skip to main content

→ Top Stories:
Fracking
Safe Chemicals
Defending the Clean Air Act

Frances Beinecke’s Blog

Demanding CLEAN Power

Frances Beinecke

Posted November 9, 2013 in Health and the Environment, Moving Beyond Oil, Solving Global Warming

Tags:
, , , , , , , , , , ,
Share | | |

The Wall Street Journal recently reported that 1 in 20 Americans live within a mile of a fracking site. That means more people than ever before have drill pads, toxic wastewater pits, and heavy truck traffic coming into their backyards and communities. These industrial operations make difficult neighbors, and people are pushing back. On Election Day, voters in Fort Collins and two other Colorado cities passed measures against fracking.

There are safer, cleaner ways to power our communities. We can protect our health and curb climate change by moving beyond fossil fuels. The U.S. has the resources and ingenuity to reach 100 percent clean energy, and NRDC is committed to reaching that goal as soon as possible.

fracking1.jpg

The most abundant energy supply we have is efficiency—the art of doing more using less. NRDC has made efficiency the centerpiece of our energy strategy for four decades, and the focus has paid off. Efficiency contributed more to meeting growing energy needs in the last 40 years than oil, gas, and nuclear combined. NRDC also works to expand renewable power, and we are making great progress. Over the past four years or so new wind projects accounted for 35 percent of all new power generation capacity built in the U.S. and 120,000 Americans have jobs in the solar industry.

The clean energy future is getting closer. As we work to get there, NRDC also fights to protect people from reckless fossil fuel development—including the fracking operations running roughshod over our communities.

Everywhere I travel, people share their frustration and anxiety about unfettered fracking. From Pennsylvania to California, North Carolina to Colorado, residents wonder what fracking could do to their air and water, farms and ranches. They worry about their communities turning into industrial waste zones. And they fear for their health and the health of their children.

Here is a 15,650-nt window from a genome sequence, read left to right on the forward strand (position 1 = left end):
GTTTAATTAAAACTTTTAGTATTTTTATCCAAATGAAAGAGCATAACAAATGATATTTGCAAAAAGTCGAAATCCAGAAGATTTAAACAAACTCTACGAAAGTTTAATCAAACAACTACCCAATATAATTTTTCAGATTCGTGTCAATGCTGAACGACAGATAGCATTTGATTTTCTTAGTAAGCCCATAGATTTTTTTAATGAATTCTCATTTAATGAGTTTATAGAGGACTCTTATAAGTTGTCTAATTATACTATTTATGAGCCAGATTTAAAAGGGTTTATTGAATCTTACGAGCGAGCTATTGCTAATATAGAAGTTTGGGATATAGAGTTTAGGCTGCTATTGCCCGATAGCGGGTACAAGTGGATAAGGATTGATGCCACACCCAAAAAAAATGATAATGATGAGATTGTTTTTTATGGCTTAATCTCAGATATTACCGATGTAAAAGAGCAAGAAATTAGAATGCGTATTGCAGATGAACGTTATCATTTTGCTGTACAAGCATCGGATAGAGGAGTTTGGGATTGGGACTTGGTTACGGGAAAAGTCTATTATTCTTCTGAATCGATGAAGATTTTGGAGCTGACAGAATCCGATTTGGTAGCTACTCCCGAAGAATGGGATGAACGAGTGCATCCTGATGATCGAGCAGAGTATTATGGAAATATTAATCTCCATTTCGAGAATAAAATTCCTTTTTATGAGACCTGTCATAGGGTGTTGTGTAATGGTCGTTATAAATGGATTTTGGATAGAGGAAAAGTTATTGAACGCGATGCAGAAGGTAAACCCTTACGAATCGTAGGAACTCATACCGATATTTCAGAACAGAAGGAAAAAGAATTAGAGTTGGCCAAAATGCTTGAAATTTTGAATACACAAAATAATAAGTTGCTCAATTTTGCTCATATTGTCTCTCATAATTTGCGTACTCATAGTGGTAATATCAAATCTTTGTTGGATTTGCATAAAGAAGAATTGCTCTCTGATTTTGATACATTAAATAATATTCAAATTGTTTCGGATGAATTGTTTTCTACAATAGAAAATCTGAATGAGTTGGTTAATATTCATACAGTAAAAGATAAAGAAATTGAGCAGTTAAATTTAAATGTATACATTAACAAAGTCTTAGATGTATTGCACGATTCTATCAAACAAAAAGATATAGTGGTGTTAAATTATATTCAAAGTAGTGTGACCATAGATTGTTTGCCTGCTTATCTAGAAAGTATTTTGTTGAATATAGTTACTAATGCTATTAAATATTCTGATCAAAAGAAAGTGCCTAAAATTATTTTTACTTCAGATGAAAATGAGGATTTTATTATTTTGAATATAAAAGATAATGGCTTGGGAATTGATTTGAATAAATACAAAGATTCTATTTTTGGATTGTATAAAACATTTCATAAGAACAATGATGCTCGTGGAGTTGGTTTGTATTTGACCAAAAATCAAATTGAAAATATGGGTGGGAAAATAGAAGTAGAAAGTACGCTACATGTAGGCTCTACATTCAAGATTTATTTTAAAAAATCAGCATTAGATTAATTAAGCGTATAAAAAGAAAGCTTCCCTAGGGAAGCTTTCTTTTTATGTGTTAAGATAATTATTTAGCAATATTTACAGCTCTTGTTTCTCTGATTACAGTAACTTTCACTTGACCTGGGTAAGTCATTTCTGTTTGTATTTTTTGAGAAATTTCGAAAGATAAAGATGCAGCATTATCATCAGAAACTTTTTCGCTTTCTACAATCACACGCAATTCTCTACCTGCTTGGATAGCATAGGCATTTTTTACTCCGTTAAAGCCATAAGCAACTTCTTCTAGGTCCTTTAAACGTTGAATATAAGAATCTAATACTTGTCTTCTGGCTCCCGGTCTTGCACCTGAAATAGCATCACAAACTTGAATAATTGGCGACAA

Yet they feel they have nowhere to turn for help. State and federal standards are weak and enforcement is grossly inadequate. Homeowners live with towering drill rigs and toxic waste impoundments in their backyards. When the air starts to smell of noxious chemicals or the impoundment leaks or the vibration from compressors begins to shake their houses, people have little recourse. Many communities have been abandoned by those charged with holding companies accountable and protecting residents from harm. It’s an outrage, and it must stop.

NRDC is at the forefront of the battle to keep people safe from the perils of fracking. Where possible, we support moratoria so that the risks can be more fully evaluated before decisions about moving forward with fracking are made. We fought for—and helped win—a moratorium on fracking in New York State, and we have advocated for moratoria in Illinois and California. We also fight to protect people who already have frack pads in their yards, who already worry about water contamination, who already lost control of their property because a gas company owned the mineral rights.

People living on the frontlines of fracking need assistance now; they can’t wait until we achieve the clean energy future. That’s why NRDC fights for tough safeguards to rein in polluters, and we created the Community Fracking Defense Project to help give towns and local governments the tools they need to protect themselves from fracking when their state and federal governments have not.